The 2.D’oh! Weekly Roundup
Linkers, blinkers and stinkers from the last week:
Blogger Nic Haralambous wants to crowdsource his tattoo. Confessing he is “a bit of a black hole” regarding the design of something so permanent, “…what I am asking for is a little help. I want to crowdsource some ideas for the design of my tattoo.” It’s for his left arm, between elbow and shoulder.
Specs: “The size of the entire thing cannot exceed the dimensions of an A4 piece of paper. Below is some of the design that I have (a cropped version of what I have, there is alot of stuff missing).
Legal disclaimer and copyright: “I can’t and wont promise to use stuff that is sent in to me as is, but I can be sure that I will use the ideas and credit the designers on this blog when the final design is placed on to me arm.”
Stop Me Before I Aggregate Again
Bill Bastone, editor of The Smoking Gun, talking with Mediashift blogger Mark Glaser, about the curious profusion of sites designed to aggregate content and the decline of sites that produce it:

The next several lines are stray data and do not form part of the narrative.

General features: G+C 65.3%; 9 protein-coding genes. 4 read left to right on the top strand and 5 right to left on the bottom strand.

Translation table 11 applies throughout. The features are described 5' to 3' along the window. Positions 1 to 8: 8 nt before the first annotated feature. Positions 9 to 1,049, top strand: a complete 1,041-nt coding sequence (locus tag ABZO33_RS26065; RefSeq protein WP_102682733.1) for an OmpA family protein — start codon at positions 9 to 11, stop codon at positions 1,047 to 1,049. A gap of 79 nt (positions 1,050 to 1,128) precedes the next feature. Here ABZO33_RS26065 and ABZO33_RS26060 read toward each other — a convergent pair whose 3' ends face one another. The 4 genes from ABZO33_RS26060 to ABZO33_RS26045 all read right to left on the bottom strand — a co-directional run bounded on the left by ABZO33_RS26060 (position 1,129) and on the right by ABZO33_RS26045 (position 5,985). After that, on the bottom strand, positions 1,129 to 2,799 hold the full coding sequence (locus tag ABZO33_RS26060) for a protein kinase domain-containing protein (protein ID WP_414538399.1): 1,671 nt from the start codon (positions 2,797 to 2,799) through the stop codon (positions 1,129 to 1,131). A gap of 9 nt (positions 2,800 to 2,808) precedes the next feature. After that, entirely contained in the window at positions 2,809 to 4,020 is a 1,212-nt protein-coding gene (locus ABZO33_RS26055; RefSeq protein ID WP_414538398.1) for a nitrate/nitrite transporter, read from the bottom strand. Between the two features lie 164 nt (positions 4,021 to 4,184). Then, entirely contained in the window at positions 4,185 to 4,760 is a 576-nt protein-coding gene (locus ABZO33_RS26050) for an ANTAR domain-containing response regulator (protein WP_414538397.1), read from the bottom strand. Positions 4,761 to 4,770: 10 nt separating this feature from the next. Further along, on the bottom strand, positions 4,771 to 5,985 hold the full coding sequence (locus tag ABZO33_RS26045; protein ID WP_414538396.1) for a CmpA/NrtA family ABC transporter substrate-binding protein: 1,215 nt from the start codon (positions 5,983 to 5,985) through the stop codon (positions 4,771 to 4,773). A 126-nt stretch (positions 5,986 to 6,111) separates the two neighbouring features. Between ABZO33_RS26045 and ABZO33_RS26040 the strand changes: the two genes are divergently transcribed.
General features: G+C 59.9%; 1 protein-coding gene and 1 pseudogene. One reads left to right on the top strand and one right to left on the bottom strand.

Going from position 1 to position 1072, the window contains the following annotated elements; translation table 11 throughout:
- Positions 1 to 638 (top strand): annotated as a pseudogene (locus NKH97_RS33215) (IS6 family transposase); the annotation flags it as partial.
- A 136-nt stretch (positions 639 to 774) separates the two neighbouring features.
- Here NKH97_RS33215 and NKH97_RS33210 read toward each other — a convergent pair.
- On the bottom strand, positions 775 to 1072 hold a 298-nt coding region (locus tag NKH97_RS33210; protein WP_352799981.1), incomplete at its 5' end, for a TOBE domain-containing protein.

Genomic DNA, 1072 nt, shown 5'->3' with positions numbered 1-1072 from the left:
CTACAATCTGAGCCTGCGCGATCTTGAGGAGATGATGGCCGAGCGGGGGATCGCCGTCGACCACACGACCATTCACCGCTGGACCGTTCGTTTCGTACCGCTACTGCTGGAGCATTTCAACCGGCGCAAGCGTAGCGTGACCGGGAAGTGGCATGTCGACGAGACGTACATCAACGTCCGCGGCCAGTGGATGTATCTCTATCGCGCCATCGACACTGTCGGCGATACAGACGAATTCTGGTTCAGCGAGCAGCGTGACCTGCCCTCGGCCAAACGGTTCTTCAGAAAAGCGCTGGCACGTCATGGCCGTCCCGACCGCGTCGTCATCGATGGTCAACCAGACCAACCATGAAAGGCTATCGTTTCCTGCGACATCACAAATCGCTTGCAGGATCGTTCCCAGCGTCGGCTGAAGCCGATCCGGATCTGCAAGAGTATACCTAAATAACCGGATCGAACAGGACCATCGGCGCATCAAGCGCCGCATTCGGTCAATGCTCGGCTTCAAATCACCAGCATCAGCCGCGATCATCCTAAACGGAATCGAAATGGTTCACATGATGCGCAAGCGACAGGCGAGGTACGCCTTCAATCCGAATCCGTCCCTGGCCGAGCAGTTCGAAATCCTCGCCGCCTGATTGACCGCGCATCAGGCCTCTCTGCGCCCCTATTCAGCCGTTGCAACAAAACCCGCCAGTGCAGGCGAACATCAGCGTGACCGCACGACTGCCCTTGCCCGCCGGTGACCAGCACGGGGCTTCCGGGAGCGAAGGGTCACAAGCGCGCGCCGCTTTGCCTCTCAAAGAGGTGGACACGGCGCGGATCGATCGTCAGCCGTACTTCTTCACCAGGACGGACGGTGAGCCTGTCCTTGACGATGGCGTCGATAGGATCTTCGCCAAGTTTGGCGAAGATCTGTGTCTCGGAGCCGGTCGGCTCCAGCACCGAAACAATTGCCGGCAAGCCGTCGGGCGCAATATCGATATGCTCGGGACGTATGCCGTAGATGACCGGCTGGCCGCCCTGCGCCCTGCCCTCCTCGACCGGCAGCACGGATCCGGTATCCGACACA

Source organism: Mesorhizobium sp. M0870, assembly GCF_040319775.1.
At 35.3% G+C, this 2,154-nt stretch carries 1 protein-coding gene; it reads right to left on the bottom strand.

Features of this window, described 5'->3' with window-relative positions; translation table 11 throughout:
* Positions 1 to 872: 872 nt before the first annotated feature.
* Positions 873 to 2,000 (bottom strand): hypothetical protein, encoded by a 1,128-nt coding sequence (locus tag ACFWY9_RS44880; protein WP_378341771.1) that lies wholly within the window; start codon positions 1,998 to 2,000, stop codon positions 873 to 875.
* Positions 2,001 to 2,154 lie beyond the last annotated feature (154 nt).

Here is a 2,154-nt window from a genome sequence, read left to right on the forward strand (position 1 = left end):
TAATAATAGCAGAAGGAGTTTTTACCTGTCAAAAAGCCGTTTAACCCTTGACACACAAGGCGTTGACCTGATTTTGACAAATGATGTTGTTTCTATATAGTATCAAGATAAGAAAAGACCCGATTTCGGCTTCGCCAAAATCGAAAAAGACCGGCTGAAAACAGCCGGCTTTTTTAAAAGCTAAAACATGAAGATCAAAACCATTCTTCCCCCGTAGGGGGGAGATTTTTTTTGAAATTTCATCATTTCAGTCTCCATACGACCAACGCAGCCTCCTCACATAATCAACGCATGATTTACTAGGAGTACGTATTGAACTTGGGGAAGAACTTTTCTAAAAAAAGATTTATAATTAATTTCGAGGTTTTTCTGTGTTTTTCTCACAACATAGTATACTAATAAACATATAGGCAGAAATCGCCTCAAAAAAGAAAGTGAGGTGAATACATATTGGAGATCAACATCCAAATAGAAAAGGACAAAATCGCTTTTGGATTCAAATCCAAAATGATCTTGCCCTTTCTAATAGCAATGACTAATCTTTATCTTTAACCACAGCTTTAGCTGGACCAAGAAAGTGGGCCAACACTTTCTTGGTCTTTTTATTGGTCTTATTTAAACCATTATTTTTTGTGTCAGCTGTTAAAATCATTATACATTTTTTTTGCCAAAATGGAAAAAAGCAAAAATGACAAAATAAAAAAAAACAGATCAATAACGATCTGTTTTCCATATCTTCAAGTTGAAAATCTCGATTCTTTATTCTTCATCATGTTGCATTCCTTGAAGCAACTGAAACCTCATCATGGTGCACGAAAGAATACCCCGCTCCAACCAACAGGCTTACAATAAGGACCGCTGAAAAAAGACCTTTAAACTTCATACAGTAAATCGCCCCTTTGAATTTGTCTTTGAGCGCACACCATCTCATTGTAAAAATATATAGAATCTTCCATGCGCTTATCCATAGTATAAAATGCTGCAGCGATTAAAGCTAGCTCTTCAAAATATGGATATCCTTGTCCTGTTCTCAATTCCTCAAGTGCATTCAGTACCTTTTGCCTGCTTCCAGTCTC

You see these people like Tina Brown having her own site, and Michael Wolff has this site. You have these main journalists/columnists migrating online, but what are they doing? News aggregators. That’s what blogs are. . . .But do we want people to come on and say they are going to point us to more stories? That’s what Matt Drudge already does or Fark.com. You’re not going to deliver me anything better than what they’re doing. I want to see you break stories and not just tell me what’s on the Washington Post. What you’re going to need soon is a news aggregator of the news aggregator sites.
Yes, But Who Will Do the Fact-Checking?
“Germany’s Bertelsmann will publish a series of annual yearbooks whose content is derived from the hundreds of thousands of user-created entries on Wikipedia. The parent company of book publisher Random House plans to publish the first “One-Volume Wikipedia Encyclopedia” in September.
“Copies of the 992-page book, available only in German, will retail for $31.80.”